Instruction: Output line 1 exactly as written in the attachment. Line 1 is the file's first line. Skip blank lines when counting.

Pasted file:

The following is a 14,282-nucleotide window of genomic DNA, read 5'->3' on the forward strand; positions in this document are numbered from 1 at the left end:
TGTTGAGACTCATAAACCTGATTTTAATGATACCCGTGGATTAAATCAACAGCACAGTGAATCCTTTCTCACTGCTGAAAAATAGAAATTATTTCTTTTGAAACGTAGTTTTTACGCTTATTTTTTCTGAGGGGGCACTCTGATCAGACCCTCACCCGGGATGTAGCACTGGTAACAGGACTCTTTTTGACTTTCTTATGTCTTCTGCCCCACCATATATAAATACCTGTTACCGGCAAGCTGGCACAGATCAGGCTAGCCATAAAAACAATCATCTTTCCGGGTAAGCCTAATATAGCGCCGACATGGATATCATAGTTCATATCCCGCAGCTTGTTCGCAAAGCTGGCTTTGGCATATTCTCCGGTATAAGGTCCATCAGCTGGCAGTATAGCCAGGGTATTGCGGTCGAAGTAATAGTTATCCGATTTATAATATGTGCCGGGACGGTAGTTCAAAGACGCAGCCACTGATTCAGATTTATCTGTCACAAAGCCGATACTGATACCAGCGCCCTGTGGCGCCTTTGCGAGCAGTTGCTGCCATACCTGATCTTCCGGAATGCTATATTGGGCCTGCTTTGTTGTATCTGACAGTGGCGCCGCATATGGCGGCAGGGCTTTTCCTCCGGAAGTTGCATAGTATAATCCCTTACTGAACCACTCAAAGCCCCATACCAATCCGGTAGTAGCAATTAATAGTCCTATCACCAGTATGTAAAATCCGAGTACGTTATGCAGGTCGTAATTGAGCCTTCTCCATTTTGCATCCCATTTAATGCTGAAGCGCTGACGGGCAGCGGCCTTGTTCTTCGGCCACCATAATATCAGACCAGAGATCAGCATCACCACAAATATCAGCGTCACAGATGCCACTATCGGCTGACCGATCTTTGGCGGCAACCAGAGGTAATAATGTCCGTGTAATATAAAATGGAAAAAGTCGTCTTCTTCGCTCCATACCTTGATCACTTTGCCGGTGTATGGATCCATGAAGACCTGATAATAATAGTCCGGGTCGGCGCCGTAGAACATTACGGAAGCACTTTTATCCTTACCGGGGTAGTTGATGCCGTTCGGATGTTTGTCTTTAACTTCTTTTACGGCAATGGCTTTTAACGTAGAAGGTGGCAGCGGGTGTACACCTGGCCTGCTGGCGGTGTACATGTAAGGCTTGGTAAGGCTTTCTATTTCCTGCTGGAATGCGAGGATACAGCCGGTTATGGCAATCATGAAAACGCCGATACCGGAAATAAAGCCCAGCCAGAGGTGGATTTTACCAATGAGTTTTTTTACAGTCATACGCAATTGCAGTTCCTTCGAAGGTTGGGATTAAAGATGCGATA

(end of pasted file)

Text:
The following is a 14,282-nucleotide window of genomic DNA, read 5'->3' on the forward strand; positions in this document are numbered from 1 at the left end: